United States District Court, E.D. Michigan, Southern Division
OPINION AND ORDER DENYING THE MOTION FOR DISCOVERY
(ECF NO. 9), DENYING THE HABEAS CORPUS PETITION (ECF NO. 1),
GRANTING IN PART A CERTIFICATE OF APPEALABILITY, AND GRANTING
LEAVE TO APPEAL IN FORMA PAUPERIS
V. Parker U.S. District Court Judge.
matter is before the Court on Petitioner Darnell Ellsworth
Hayes' pro se motion for discovery and petition for the
writ of habeas corpus under 28 U.S.C. § 2254. Petitioner
is challenging his convictions under Michigan law for
first-degree (felony) murder, assault with intent to commit
murder, conspiracy to commit armed robbery, felon in
possession of a firearm, and possession of a firearm during
the commission, or attempt to commit, a felony. As grounds
for relief, Petitioner alleges that: (1) the exclusion of the
public for a key portion of his trial violated his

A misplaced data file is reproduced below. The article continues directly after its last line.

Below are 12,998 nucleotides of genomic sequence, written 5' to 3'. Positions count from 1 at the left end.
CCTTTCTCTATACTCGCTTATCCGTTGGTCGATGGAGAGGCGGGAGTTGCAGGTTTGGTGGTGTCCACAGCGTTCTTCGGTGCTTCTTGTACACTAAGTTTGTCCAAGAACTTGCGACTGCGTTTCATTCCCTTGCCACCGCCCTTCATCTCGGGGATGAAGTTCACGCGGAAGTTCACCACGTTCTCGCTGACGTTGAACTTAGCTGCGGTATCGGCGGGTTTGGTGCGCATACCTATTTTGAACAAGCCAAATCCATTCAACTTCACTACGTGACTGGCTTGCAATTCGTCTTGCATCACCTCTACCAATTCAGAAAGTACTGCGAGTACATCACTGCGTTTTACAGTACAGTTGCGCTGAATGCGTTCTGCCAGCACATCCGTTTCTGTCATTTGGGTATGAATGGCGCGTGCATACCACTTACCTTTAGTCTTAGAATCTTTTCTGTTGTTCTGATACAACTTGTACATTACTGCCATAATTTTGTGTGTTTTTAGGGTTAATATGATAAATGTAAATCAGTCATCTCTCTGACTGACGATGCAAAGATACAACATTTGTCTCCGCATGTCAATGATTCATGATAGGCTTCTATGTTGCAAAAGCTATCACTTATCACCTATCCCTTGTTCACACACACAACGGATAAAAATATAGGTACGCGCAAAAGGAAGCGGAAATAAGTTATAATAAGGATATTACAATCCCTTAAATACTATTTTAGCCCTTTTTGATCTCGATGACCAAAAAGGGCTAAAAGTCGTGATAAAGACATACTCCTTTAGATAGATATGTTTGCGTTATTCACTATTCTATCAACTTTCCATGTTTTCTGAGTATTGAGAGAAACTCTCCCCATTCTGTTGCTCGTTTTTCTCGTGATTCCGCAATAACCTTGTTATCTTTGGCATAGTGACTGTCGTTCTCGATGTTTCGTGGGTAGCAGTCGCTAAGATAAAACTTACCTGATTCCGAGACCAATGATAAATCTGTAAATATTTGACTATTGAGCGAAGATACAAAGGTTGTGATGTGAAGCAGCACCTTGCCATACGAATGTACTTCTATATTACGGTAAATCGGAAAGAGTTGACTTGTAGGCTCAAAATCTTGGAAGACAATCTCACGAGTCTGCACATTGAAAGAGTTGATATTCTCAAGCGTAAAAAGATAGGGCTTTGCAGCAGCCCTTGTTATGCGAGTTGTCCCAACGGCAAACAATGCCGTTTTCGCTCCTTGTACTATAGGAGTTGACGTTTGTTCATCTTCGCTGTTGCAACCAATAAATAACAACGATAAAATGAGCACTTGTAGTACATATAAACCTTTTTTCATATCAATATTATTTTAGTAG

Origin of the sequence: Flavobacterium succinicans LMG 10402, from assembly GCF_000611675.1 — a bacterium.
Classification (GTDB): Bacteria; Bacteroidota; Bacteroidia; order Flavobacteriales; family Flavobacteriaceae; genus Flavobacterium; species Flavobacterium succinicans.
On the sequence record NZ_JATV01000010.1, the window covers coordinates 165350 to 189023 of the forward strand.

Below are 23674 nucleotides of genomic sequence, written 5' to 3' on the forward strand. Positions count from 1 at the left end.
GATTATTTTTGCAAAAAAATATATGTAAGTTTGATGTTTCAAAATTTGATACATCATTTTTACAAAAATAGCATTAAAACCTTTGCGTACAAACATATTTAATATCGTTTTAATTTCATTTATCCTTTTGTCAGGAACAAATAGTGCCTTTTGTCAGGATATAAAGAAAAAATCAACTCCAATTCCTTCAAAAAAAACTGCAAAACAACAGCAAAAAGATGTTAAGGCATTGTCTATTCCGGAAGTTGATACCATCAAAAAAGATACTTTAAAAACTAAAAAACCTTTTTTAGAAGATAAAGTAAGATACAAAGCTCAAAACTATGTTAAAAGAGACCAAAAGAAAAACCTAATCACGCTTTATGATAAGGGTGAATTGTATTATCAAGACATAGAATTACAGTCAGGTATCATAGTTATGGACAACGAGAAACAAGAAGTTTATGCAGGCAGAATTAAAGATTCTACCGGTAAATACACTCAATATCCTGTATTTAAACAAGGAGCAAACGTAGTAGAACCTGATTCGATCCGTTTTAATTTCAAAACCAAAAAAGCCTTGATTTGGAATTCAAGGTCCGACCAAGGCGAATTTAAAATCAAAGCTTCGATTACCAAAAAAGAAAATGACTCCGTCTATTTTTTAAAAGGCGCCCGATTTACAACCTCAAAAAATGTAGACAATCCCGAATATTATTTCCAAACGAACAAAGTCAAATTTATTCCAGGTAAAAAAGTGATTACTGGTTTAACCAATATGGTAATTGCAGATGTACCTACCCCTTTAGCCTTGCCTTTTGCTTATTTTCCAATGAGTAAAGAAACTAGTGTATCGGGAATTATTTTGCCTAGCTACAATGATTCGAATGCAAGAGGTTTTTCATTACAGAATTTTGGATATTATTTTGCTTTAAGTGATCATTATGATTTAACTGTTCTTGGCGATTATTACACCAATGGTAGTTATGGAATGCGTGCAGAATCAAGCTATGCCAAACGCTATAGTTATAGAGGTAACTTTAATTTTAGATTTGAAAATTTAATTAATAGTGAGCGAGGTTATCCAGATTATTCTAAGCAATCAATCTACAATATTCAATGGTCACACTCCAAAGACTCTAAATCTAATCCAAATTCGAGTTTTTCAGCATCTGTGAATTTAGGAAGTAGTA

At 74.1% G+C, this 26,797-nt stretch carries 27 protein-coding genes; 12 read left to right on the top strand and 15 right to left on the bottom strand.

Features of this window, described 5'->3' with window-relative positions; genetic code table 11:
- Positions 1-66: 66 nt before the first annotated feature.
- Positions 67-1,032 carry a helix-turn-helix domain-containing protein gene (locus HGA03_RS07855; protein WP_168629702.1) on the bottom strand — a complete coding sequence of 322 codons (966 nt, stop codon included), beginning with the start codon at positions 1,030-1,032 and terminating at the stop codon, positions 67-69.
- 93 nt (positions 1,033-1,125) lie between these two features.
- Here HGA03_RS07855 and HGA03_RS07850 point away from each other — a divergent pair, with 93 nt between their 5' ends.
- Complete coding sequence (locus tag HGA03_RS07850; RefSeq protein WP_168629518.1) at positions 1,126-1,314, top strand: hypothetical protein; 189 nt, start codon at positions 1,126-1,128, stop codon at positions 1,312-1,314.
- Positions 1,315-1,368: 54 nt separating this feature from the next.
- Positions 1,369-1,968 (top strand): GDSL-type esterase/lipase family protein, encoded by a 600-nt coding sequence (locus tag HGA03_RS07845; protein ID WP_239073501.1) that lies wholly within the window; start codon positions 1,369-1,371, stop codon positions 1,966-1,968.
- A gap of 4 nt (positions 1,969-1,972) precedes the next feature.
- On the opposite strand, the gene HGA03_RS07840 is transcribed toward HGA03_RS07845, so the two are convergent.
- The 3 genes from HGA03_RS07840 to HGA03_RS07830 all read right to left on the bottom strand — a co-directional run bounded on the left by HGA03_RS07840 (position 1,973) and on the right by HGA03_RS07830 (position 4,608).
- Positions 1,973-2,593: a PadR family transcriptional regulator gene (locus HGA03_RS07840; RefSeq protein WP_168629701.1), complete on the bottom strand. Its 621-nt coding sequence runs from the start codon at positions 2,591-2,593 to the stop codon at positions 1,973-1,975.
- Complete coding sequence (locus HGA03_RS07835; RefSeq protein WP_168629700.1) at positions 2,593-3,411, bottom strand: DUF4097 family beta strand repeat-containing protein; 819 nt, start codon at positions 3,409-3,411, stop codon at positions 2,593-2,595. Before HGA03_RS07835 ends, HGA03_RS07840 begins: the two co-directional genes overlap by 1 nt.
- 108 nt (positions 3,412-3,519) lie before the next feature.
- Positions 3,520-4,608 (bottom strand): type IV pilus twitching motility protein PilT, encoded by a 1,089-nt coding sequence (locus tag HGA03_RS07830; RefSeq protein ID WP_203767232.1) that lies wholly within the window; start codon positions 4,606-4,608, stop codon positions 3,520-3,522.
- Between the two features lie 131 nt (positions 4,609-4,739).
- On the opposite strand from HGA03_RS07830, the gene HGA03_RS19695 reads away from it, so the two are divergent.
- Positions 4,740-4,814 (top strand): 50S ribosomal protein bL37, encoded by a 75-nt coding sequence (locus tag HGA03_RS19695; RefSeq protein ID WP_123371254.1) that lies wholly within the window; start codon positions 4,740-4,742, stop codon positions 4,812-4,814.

constitutional right to a public trial; (2) defense counsel
was ineffective for failing to object to the closure of the
courtroom; (3) the trial court deprived him of a fair trial
by permitting testimony that a key witness was reluctant 2 to
testify due to intimidation by a gang and unspecified
threats; (4) the admission of testimony regarding his
“mug shot” and arrest for an unrelated charge of
disorderly conduct violated his right to a fair trial; (5)
the felony information failed to comport with the notice
requirements for felony murder; (6) prosecutorial misconduct
deprived him of due process; and (7) trial counsel's
failure to make objections, request a cautionary jury
instruction, and move for a mistrial deprived him of
answer to the petition filed through counsel, Respondent
argues that Petitioner is not entitled to discovery, he
procedurally defaulted four of his seven habeas claims, and
the state courts' rejection of Petitioner's claims